I had just set foot on the production lot of Globo Network, about 50 miles outside of Rio de Janeiro, when I noticed something strange was going on there. Signs with characters from James Cameron’s Avatar were cropping up all over the place, even in the golf carts that were being used to wheel my party past the Big Brother Brazil set, over to the auditorium. I’d been invited to speak at Globo by a group called The Alchemists. They did advertising and brand extension for various media firms down there, and specialized in something called transmedia storytelling, a topic with which I have at least a passing familiarity. I figured I was going to talk about it with some of Globo’s writers and producers, and maybe get a decent lunch out of the deal. Not so much!
The cavernous auditorium had been completely made over to look like Pandora! Illuminated with purples and blues, massive paper creatures drawn from the film hung from the ceiling. Jake Sully, Neytiri and the images of other characters stood 10-feet tall and up to 20-feet wide against the walls and as a backdrop to the stage. Dramatic music from the Avatar soundtrack rumbled through the smoky air. Translators were prepping to purée my words into Portuguese and whisper them into scores of headphones. Hundreds of people, including famous newscasters, journalists and telenovela actors were taking their seats. I almost fainted.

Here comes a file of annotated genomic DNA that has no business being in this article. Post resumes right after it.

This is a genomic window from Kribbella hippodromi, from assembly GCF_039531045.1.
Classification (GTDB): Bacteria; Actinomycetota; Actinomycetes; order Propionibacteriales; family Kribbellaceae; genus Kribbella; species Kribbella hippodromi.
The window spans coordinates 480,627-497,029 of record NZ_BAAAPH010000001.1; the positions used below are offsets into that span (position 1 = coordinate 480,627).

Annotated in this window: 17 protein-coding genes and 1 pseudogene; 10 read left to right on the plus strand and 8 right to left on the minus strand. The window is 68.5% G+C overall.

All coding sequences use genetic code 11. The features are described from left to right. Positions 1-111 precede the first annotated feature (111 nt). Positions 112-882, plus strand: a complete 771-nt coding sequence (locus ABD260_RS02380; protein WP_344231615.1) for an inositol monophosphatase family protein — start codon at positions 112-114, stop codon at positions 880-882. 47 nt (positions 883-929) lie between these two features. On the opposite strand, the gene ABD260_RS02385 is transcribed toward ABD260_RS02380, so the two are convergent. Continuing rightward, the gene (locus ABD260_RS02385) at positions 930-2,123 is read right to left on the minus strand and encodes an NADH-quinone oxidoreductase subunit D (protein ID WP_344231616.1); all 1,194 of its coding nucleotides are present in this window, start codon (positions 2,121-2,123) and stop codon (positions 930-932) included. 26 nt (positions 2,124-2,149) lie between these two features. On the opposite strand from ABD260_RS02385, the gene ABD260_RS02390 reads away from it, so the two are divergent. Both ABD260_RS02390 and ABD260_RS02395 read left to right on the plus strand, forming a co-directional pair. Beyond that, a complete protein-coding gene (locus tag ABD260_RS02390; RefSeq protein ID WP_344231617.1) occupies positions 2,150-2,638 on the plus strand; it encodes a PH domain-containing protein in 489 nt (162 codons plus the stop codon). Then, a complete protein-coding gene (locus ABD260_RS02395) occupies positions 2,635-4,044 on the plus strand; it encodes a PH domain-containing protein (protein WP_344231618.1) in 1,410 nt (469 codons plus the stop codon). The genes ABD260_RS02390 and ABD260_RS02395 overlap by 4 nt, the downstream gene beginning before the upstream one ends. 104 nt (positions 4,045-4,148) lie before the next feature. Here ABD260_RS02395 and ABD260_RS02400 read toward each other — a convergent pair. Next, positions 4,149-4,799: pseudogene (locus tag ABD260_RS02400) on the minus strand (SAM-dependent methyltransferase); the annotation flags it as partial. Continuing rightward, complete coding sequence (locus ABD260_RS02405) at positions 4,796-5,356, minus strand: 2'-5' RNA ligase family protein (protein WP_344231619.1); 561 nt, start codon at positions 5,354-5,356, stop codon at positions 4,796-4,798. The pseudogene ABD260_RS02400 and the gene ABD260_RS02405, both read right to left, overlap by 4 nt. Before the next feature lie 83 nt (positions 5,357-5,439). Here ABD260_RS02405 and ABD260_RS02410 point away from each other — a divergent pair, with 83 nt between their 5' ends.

Pale and cotton-mouthed, the first thing I told them was, “Dudes, I did not produce or direct this movie!” My company, Starlight Runner Entertainment is really good at this transmedia thing, especially when it comes to tentpole franchises and properties that appeal to young people and the young at heart. We’d been hired by 20th Century Fox to work on Avatar, as production got under way in 2007. Our job was to hammer out and crystallize as much of Cameron’s mythology as he was willing to share, and advise Fox marketing on how best to implement the wider narrative of the Avatar universe around the release of the film, across various divisions of Newscorp and to licensors in the months to come. It was a humble and obscure contribution, certainly unworthy of the present fanfare. But, none of that seemed to matter. The Brazilians had settled in and were in the mood to listen. I had to deliver.